Pocket cruiser interior design

Discussion in 'Boat Design' started by Tussock, Nov 10, 2014.

  1. Tussock
    Joined: Sep 2014
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    Tussock Junior Member

    I'm looking at possible interiors for a pocket cruiser capable of making offshore passages of reasonable duration.

    The first principle in the design is optimum easy control at sea, and I'm looking at a Jester-like control station (seats facing athwartship at about the centre of motion of the boat). This is the position which the crew (singlehander) spends the majority of his awake time, and is where any hand steering, navigation, reading, cooking and eating are done. A little experimentation in my current boat in the weekend showed that sitting on the weather side facing to leeward is a very comfortable below-deck position to manage the boat and cook. On the new design a rotating pram hood or bubble hatch above would allow for watch keeping, and allow access to the boom/sail/mast in a crisis. The galley is immediately aft of this section, with stowage aft of the galley extending to the stern.

    My issue with this is that the berths would then extend forward from this position. When sleeping, the crew's head would be directly over c. of g. With their feet extending a fair way towards the bow. I think the skipper's brain is in the ideal position, but with his feet forward there may be considerable difference in the pitching felt between head and toe. Ideally the berths would be reversed and stretch aft, but doing so would compromise the central seating ('control') area. It could be done... But is it necessary, or worthwhile? I can't realistically simulate this in my boat - it's too big.

    Constructive comments would be appreciated... ta.
     
  2. JSL
    Joined: Nov 2012
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    JSL Senior Member

    A sketch of the boat to indicate size, configuration, and how many occupants would help get things started.
     
  3. Tussock
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    Tussock Junior Member

    No scanner I'm afraid, but singlehander as above. LOA around 18 ft, LWL around 14 ft., beam about 6 1/2 ft, control station a little aft of centre of LOA. The question is essentially regarding the importance of the potentially big difference in accelerations between head and feet of the sleeping crew.
     
  4. gonzo
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    gonzo Senior Member

    I think you are trying to put too much in a small boat. To start with, why a control station. There is nothing large enough that can't be controlled with one hand. Quarter berths on either side of the cockpit will have the easiest motion.
     
  5. Tussock
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    Tussock Junior Member

    It's not really the question, but to answer, the crew accommodations are hardly excessive: somewhere to sleep, and somewhere to sit. The 'control station' term sounds excessive, but it's where you sit and do everything with that one hand. There's no cockpit so everything is done below.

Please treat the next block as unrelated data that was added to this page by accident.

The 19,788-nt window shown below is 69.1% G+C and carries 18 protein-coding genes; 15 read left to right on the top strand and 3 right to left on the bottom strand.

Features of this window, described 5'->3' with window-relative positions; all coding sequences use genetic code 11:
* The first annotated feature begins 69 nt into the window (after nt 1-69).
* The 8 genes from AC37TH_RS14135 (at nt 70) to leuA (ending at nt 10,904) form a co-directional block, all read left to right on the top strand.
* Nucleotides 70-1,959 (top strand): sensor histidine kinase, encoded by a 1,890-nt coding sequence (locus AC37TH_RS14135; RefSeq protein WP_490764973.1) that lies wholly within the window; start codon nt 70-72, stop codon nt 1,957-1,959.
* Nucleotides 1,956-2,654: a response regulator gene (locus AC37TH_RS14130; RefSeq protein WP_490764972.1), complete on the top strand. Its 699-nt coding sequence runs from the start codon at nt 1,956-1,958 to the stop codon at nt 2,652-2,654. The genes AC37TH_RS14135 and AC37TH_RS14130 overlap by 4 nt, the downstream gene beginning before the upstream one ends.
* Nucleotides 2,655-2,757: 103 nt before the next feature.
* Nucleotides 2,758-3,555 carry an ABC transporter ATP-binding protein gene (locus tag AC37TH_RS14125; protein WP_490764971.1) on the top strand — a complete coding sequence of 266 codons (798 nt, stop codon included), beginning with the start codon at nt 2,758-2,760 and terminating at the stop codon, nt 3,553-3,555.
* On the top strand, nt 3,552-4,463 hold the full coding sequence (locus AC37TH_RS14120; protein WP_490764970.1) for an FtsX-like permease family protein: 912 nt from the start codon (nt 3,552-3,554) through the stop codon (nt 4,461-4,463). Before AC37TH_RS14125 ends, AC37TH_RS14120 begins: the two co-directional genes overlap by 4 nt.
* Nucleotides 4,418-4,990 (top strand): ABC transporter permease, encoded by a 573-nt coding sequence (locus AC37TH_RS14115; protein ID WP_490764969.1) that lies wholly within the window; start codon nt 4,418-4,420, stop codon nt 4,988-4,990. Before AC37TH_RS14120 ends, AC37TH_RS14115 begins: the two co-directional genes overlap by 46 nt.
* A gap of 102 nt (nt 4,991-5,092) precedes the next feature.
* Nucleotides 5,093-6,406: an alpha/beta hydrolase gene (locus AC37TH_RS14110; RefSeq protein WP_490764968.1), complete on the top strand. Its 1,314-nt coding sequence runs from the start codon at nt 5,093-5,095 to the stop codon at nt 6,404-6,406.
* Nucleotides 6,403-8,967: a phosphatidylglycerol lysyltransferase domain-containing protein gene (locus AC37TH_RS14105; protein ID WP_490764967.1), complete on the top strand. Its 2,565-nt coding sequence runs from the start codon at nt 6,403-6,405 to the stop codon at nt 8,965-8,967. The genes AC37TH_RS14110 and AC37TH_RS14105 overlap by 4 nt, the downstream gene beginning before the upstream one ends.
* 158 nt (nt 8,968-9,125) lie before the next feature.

But how much difference is there between quarter berths and forward berths if your head would be in the same position regardless? Does it matter if your feet are pitching a little more than they would otherwise be? I could organise quarterberths.... I just don't know if it's worth compromising the seating position, given it's importance.
     
  6. gonzo
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    gonzo Senior Member

    Usually you sit on the bunks. There is no separation. I assume you are thinking of something really boxy to have sitting headroom.
     
  7. Rurudyne
    Joined: Mar 2014
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    Rurudyne Senior Member

    I don't know how much headroom you're wanting, but one idea I've contemplated to help keep a potential small lake/riverine cruiser's CG lower is to borrow from skin-on-frame building and have "tent" walls with layers of light insulating material sewn in between waterproof exterior and interior fabrics, all taunt over a frame. Like a good winter wind cheater for the topsides. With good quality insulation it may be possible to keep the interior as warm or cool as whatever environmental stuff I can afford. Would probably require one or two thin hard layers (very light weight plywood?) sewn in too to help keep noise out given that hard surfaces reflect sound better than soft.

    For my use windage probably isn't as big a concern as it may be for you, though. Likewise you may not be a former division 1A offensive lineman with a back that no-get-comfy like it used to either (the "why" for the windage in the first place).

    In passing: I envy my cats who can get comfy anywhere....
     
  8. Tussock
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    Tussock Junior Member

    Actually, headroom isn't an issue. The hull has a deep wineglass section, and there'll be a slightly raised deck over the seat/end of berth area, if I go with that configuration. The rest is flush decked.